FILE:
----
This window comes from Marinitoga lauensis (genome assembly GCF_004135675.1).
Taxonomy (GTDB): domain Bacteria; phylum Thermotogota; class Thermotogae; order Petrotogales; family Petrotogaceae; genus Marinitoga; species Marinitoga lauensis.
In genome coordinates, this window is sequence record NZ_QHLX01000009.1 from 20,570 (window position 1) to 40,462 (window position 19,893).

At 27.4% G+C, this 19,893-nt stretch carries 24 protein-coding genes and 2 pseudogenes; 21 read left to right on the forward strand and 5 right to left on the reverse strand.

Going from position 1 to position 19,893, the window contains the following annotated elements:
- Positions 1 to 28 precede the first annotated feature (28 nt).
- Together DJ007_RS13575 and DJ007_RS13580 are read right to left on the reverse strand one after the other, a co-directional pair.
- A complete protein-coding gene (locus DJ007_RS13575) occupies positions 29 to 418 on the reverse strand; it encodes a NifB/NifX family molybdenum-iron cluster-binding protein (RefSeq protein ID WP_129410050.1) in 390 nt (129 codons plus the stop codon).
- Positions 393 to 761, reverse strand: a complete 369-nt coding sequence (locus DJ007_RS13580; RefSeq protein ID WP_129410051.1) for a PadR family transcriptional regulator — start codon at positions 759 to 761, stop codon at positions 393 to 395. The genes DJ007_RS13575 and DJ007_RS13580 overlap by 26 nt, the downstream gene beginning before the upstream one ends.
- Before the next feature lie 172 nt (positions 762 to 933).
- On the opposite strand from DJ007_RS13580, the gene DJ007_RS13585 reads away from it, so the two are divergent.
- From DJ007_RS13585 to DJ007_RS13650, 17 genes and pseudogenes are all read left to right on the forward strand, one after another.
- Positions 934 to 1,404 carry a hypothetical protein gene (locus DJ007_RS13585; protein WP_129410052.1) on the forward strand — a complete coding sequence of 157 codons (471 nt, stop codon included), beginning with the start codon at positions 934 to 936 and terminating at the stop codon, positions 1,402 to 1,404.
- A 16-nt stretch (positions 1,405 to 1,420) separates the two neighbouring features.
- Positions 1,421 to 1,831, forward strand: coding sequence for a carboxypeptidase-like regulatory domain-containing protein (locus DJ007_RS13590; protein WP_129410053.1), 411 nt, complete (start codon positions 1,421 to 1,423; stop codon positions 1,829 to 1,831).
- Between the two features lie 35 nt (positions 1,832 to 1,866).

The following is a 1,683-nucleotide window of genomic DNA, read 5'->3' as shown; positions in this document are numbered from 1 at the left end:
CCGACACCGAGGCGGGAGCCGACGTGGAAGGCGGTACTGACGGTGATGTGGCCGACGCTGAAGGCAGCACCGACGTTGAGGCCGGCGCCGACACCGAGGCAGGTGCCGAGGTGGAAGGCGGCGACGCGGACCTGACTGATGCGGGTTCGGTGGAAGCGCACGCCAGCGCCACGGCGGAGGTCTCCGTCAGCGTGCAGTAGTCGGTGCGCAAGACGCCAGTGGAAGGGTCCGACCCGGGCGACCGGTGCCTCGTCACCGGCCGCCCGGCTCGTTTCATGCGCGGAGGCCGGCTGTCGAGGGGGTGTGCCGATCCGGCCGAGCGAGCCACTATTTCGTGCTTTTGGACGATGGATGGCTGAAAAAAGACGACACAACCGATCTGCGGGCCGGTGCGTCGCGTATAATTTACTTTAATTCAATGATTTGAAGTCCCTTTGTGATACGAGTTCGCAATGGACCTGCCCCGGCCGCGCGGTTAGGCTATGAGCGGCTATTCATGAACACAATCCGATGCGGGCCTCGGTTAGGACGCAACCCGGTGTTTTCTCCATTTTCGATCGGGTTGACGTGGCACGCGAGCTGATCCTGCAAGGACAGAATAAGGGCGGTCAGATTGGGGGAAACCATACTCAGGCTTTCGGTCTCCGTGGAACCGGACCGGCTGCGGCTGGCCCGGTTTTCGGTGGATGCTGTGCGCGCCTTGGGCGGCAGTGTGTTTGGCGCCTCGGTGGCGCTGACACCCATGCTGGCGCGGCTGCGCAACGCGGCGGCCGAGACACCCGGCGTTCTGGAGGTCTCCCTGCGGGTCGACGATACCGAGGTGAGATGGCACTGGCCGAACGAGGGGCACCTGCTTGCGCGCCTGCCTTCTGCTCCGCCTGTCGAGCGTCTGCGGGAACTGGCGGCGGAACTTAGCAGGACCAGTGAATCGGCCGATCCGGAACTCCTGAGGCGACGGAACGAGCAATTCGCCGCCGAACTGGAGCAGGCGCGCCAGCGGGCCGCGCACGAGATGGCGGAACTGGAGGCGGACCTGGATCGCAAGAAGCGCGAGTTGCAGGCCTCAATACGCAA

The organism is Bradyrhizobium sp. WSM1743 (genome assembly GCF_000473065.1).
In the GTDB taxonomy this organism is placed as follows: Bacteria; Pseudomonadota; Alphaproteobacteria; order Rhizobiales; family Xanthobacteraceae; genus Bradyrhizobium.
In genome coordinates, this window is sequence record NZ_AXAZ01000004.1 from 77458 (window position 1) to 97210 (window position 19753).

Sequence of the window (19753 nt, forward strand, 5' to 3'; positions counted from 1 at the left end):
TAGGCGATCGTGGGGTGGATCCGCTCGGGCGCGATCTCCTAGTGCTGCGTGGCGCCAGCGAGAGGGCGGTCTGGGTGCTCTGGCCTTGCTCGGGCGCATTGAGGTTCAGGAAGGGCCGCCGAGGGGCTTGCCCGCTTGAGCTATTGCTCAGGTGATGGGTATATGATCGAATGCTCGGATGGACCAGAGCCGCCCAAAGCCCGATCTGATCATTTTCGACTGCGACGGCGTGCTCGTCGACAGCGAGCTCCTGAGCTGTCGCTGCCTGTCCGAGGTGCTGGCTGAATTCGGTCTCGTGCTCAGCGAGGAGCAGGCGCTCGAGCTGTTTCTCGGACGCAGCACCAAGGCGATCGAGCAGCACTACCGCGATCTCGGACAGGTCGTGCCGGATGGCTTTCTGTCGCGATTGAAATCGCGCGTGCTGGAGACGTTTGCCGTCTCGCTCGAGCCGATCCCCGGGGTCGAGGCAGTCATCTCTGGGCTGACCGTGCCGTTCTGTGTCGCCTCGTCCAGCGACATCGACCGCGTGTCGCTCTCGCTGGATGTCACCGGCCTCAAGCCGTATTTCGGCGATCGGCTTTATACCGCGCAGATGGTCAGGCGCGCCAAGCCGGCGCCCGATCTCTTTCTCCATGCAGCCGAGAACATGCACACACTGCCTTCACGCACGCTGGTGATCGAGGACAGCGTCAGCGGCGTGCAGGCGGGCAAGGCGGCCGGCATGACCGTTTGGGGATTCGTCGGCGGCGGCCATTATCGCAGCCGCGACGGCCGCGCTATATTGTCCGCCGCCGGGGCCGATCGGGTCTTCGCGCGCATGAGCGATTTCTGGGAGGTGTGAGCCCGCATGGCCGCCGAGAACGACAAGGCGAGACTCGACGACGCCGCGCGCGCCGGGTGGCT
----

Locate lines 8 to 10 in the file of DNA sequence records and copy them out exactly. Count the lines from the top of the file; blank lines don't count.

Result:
- A complete protein-coding gene (locus DJ007_RS13575) occupies positions 29 to 418 on the reverse strand; it encodes a NifB/NifX family molybdenum-iron cluster-binding protein (RefSeq protein ID WP_129410050.1) in 390 nt (129 codons plus the stop codon).
- Positions 393 to 761, reverse strand: a complete 369-nt coding sequence (locus DJ007_RS13580; RefSeq protein ID WP_129410051.1) for a PadR family transcriptional regulator — start codon at positions 759 to 761, stop codon at positions 393 to 395. The genes DJ007_RS13575 and DJ007_RS13580 overlap by 26 nt, the downstream gene beginning before the upstream one ends.
- Before the next feature lie 172 nt (positions 762 to 933).